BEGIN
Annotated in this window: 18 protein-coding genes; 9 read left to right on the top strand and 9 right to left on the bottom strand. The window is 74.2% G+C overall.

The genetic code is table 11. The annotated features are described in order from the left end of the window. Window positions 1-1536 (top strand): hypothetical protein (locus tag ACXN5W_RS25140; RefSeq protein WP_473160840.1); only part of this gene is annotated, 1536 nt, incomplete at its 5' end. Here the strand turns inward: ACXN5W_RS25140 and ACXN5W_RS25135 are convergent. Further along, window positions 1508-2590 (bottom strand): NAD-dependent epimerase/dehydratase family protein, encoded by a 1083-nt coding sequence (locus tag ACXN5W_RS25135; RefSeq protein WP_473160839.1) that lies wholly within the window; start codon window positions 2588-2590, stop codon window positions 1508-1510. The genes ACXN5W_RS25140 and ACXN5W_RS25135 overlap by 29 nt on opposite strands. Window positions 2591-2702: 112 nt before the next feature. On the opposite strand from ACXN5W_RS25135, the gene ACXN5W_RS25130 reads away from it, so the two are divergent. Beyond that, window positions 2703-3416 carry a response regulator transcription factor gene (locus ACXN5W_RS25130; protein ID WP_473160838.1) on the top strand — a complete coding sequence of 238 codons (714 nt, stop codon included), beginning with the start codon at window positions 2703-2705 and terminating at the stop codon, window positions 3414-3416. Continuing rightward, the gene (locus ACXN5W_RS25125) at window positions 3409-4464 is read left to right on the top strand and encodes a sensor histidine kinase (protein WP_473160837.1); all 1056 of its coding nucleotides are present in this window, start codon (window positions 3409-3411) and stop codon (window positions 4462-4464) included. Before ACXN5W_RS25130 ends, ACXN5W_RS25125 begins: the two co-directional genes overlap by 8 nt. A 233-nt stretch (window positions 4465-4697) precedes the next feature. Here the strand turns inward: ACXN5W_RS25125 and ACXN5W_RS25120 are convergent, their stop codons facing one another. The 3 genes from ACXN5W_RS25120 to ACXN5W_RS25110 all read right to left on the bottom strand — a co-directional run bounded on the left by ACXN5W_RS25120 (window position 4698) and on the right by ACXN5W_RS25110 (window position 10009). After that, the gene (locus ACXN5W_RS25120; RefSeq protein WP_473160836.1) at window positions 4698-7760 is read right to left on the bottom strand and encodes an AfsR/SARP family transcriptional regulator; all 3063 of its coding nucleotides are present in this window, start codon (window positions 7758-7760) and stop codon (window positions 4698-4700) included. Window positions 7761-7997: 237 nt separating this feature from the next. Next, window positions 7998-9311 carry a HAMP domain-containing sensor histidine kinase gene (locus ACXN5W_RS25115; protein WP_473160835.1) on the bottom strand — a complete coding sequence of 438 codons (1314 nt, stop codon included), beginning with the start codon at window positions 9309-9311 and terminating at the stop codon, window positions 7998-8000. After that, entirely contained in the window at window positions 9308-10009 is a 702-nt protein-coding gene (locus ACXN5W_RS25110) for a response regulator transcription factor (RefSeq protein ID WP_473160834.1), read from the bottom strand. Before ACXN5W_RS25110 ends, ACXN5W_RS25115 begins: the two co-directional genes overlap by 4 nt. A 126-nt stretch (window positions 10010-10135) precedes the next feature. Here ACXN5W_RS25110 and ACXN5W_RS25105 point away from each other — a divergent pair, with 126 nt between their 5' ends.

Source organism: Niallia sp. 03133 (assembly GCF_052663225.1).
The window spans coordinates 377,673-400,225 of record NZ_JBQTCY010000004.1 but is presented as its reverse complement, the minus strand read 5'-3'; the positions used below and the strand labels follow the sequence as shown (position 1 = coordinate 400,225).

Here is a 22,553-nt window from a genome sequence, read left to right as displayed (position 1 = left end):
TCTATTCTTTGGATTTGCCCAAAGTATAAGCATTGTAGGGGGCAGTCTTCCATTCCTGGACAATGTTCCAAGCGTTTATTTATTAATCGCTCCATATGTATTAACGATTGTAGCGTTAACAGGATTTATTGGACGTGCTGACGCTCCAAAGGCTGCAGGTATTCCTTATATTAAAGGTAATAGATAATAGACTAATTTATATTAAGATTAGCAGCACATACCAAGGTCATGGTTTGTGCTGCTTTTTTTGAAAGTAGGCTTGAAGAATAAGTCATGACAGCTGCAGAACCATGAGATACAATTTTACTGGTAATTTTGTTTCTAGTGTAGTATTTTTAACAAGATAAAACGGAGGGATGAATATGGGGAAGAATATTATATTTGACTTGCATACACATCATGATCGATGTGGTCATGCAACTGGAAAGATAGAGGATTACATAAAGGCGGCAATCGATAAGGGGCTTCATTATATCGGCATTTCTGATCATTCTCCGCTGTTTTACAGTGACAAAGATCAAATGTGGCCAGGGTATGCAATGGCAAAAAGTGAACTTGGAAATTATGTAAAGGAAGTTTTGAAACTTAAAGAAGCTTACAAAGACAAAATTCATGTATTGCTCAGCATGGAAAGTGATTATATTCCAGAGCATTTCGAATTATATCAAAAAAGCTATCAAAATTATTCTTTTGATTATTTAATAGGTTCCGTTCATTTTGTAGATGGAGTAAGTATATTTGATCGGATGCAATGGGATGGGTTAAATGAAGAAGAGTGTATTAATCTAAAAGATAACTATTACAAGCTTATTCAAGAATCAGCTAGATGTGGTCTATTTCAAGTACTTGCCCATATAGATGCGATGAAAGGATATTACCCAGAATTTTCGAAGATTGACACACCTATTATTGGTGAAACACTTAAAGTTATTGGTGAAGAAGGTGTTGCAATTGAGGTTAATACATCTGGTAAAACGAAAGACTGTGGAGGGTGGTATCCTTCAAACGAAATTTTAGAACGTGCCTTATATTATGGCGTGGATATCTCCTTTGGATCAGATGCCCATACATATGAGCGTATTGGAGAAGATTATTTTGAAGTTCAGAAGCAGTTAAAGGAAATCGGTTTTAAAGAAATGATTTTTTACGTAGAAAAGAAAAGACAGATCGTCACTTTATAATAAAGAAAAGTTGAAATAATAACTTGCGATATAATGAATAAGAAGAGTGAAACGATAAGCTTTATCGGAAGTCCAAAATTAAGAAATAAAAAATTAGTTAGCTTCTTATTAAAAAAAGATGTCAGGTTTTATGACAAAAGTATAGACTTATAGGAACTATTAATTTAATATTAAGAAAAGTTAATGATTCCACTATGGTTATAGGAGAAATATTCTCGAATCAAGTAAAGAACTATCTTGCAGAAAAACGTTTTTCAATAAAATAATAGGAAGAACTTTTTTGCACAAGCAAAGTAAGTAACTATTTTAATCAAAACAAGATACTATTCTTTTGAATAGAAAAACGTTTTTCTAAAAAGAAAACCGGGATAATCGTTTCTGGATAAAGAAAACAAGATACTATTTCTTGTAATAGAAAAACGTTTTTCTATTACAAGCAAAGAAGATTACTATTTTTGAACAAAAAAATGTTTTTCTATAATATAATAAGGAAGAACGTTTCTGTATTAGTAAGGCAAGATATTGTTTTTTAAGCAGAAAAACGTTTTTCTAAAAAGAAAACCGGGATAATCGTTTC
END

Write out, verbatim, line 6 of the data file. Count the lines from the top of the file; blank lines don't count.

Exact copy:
TCTATTCTTTGGATTTGCCCAAAGTATAAGCATTGTAGGGGGCAGTCTTCCATTCCTGGACAATGTTCCAAGCGTTTATTTATTAATCGCTCCATATGTATTAACGATTGTAGCGTTAACAGGATTTATTGGACGTGCTGACGCTCCAAAGGCTGCAGGTATTCCTTATATTAAAGGTAATAGATAATAGACTAATTTATATTAAGATTAGCAGCACATACCAAGGTCATGGTTTGTGCTGCTTTTTTTGAAAGTAGGCTTGAAGAATAAGTCATGACAGCTGCAGAACCATGAGATACAATTTTACTGGTAATTTTGTTTCTAGTGTAGTATTTTTAACAAGATAAAACGGAGGGATGAATATGGGGAAGAATATTATATTTGACTTGCATACACATCATGATCGATGTGGTCATGCAACTGGAAAGATAGAGGATTACATAAAGGCGGCAATCGATAAGGGGCTTCATTATATCGGCATTTCTGATCATTCTCCGCTGTTTTACAGTGACAAAGATCAAATGTGGCCAGGGTATGCAATGGCAAAAAGTGAACTTGGAAATTATGTAAAGGAAGTTTTGAAACTTAAAGAAGCTTACAAAGACAAAATTCATGTATTGCTCAGCATGGAAAGTGATTATATTCCAGAGCATTTCGAATTATATCAAAAAAGCTATCAAAATTATTCTTTTGATTATTTAATAGGTTCCGTTCATTTTGTAGATGGAGTAAGTATATTTGATCGGATGCAATGGGATGGGTTAAATGAAGAAGAGTGTATTAATCTAAAAGATAACTATTACAAGCTTATTCAAGAATCAGCTAGATGTGGTCTATTTCAAGTACTTGCCCATATAGATGCGATGAAAGGATATTACCCAGAATTTTCGAAGATTGACACACCTATTATTGGTGAAACACTTAAAGTTATTGGTGAAGAAGGTGTTGCAATTGAGGTTAATACATCTGGTAAAACGAAAGACTGTGGAGGGTGGTATCCTTCAAACGAAATTTTAGAACGTGCCTTATATTATGGCGTGGATATCTCCTTTGGATCAGATGCCCATACATATGAGCGTATTGGAGAAGATTATTTTGAAGTTCAGAAGCAGTTAAAGGAAATCGGTTTTAAAGAAATGATTTTTTACGTAGAAAAGAAAAGACAGATCGTCACTTTATAATAAAGAAAAGTTGAAATAATAACTTGCGATATAATGAATAAGAAGAGTGAAACGATAAGCTTTATCGGAAGTCCAAAATTAAGAAATAAAAAATTAGTTAGCTTCTTATTAAAAAAAGATGTCAGGTTTTATGACAAAAGTATAGACTTATAGGAACTATTAATTTAATATTAAGAAAAGTTAATGATTCCACTATGGTTATAGGAGAAATATTCTCGAATCAAGTAAAGAACTATCTTGCAGAAAAACGTTTTTCAATAAAATAATAGGAAGAACTTTTTTGCACAAGCAAAGTAAGTAACTATTTTAATCAAAACAAGATACTATTCTTTTGAATAGAAAAACGTTTTTCTAAAAAGAAAACCGGGATAATCGTTTCTGGATAAAGAAAACAAGATACTATTTCTTGTAATAGAAAAACGTTTTTCTATTACAAGCAAAGAAGATTACTATTTTTGAACAAAAAAATGTTTTTCTATAATATAATAAGGAAGAACGTTTCTGTATTAGTAAGGCAAGATATTGTTTTTTAAGCAGAAAAACGTTTTTCTAAAAAGAAAACCGGGATAATCGTTTC